Garnets are among the most familiar gems, and they are the birthstone for January. We usually think of garnets as brownish red, but they come in a rainbow of colours and are among the most interesting gems available. They are used in everything from casual to formal jewels. They can make a thoroughly modern statement and are also found in very fine antiques.
Far from being from a narrow palette of brownish to reddish, pyrope and almandine garnets, or the pinkish red “rhodolite”, we have a rainbow of possibilities.
Demantoid garnets are among the most precious garnets. Most famously found in Russia, these green garnets can be bright and lively, and are often seen in antique jewellery. Demantoid is one of the few gems in which people actually want to see detectable inclusions, and these golden fibre inclusions are called “horsetails”, their presence helps to prove that the gem is demantoid.
Grossular garnet is found in a number of colours, an attractive cinnamon colour is called hessonite.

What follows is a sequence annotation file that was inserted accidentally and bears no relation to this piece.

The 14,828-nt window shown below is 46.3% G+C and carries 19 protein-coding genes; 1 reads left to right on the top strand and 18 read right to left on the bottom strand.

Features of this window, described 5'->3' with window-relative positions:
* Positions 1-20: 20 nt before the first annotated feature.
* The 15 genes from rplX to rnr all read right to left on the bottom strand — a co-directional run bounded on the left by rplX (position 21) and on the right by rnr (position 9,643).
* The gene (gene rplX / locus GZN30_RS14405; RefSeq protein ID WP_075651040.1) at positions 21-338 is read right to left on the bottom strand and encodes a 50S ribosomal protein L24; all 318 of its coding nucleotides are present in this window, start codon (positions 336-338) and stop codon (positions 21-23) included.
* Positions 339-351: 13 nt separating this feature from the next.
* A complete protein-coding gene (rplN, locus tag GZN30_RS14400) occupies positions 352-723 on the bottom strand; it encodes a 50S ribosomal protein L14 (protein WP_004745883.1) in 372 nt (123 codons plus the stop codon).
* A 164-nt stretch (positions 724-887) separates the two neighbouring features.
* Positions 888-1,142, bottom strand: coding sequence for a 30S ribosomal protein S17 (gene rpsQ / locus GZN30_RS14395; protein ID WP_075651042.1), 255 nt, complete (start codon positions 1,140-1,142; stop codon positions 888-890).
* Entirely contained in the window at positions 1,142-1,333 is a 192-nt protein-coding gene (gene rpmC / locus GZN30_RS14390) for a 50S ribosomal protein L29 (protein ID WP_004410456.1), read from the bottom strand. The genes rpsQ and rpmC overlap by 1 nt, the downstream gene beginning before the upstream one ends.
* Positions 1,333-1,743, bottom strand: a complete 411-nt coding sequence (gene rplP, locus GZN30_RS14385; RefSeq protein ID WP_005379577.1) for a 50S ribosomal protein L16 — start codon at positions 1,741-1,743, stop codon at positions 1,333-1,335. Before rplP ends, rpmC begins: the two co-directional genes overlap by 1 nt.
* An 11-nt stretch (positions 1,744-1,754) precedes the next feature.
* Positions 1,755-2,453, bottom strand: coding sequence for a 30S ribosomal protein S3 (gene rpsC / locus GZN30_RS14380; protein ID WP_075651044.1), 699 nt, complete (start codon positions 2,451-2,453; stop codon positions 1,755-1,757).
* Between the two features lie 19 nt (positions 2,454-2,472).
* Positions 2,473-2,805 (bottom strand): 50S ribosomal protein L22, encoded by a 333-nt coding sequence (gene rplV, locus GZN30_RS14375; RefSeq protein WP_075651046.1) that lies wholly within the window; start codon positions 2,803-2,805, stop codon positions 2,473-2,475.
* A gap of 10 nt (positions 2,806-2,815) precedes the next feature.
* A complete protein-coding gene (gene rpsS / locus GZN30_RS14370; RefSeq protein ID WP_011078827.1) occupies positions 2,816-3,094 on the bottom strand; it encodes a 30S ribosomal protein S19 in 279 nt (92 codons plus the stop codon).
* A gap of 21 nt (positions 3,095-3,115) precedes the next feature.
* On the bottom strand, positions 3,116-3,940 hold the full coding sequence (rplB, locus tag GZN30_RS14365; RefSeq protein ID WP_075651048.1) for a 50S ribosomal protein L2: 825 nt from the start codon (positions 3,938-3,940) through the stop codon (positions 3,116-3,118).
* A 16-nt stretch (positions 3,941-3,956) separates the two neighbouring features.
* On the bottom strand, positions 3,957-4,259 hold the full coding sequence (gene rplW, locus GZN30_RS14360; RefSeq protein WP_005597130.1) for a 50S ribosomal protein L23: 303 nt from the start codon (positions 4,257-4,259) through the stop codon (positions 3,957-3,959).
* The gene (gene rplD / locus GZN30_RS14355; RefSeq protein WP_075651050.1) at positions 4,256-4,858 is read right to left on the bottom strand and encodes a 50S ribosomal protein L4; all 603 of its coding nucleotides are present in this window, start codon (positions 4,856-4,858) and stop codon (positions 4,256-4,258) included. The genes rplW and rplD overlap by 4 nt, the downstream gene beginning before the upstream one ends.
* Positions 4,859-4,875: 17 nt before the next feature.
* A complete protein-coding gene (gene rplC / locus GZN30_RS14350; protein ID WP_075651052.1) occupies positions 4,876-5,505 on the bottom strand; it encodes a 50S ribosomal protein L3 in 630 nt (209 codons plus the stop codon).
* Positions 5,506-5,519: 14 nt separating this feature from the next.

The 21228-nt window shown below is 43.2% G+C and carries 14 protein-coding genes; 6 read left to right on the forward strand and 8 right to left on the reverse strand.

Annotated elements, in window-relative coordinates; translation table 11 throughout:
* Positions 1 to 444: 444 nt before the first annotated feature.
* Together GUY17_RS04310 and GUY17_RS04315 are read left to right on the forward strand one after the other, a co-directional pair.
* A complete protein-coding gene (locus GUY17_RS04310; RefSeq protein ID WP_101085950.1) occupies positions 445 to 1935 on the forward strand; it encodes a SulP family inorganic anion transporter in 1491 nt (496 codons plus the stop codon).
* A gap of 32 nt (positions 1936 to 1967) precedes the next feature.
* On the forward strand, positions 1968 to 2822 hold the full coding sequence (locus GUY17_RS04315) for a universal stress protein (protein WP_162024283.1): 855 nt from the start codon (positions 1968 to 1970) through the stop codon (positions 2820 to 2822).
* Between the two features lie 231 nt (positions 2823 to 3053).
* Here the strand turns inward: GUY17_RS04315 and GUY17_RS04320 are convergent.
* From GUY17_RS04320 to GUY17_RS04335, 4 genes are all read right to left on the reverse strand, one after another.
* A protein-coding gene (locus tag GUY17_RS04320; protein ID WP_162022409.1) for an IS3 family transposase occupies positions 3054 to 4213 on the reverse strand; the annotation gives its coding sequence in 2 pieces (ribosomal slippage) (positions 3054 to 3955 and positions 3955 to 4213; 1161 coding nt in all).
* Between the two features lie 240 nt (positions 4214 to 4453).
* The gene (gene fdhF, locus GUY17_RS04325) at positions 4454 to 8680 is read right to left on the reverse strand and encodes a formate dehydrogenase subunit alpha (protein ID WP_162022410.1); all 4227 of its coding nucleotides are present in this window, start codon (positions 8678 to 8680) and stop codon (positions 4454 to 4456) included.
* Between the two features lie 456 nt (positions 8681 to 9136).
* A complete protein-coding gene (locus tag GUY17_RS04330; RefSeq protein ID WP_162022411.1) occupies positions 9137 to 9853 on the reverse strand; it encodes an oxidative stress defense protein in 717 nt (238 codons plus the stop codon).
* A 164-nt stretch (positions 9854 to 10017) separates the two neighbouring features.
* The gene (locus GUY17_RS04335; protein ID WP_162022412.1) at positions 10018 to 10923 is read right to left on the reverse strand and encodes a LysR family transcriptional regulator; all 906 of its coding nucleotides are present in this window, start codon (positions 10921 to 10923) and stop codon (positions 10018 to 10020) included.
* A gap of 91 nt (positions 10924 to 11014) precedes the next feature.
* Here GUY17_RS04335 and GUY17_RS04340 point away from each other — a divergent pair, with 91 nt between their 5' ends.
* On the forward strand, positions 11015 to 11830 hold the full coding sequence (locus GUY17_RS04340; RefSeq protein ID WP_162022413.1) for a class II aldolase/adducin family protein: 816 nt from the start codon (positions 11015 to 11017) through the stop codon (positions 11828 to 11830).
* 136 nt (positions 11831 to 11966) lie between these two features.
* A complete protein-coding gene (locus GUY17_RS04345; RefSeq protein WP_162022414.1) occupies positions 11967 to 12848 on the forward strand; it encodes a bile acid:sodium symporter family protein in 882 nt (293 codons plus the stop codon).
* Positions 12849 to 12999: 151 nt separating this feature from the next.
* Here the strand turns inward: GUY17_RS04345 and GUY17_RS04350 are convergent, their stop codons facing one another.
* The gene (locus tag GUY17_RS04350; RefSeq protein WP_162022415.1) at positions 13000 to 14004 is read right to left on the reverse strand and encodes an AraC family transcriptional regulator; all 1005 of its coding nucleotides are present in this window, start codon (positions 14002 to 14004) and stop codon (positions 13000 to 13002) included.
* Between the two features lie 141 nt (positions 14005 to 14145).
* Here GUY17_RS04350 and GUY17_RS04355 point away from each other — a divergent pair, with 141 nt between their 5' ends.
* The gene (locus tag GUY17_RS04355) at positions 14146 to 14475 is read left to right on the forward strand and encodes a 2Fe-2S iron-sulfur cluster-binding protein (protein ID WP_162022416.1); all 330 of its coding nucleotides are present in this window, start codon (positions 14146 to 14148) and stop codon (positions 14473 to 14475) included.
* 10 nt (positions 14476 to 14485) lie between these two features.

Another colour of grossular garnet is a yellowish green.
Tsavorite is the most precious of grossular garnets. Principally sourced in Tanzania, these are among the most beautiful of green gems.
Tsavorite garnets are often used as accent gems around feature stones in modern jewellery, and the rich green works very well to complement other colours.
The newest, and possibly rarest, garnet is a colour change gem that shows blue in daylight and a purple to pink in incandescent light. This fascinating phenomenon is highly desired among collectors, and is unquestionably a conversation starter.
Garnets are unquestionably a beautiful and fascinating gem that can have an appeal to every taste, style and budget.